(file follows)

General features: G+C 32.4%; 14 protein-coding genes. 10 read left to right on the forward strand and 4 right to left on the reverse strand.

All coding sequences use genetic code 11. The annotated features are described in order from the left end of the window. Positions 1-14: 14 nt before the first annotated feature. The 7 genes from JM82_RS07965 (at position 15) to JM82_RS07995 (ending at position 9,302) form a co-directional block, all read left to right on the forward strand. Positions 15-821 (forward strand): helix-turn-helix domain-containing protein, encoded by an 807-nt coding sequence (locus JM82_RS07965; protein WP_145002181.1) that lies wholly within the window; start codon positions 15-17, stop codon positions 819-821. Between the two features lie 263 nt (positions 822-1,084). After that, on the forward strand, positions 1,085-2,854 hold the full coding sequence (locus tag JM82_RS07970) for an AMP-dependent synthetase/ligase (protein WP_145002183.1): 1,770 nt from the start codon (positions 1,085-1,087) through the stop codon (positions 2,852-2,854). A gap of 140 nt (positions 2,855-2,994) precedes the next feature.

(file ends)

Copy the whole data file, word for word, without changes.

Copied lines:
General features: G+C 32.4%; 14 protein-coding genes. 10 read left to right on the forward strand and 4 right to left on the reverse strand.

All coding sequences use genetic code 11. The annotated features are described in order from the left end of the window. Positions 1-14: 14 nt before the first annotated feature. The 7 genes from JM82_RS07965 (at position 15) to JM82_RS07995 (ending at position 9,302) form a co-directional block, all read left to right on the forward strand. Positions 15-821 (forward strand): helix-turn-helix domain-containing protein, encoded by an 807-nt coding sequence (locus JM82_RS07965; protein WP_145002181.1) that lies wholly within the window; start codon positions 15-17, stop codon positions 819-821. Between the two features lie 263 nt (positions 822-1,084). After that, on the forward strand, positions 1,085-2,854 hold the full coding sequence (locus tag JM82_RS07970) for an AMP-dependent synthetase/ligase (protein WP_145002183.1): 1,770 nt from the start codon (positions 1,085-1,087) through the stop codon (positions 2,852-2,854). A gap of 140 nt (positions 2,855-2,994) precedes the next feature.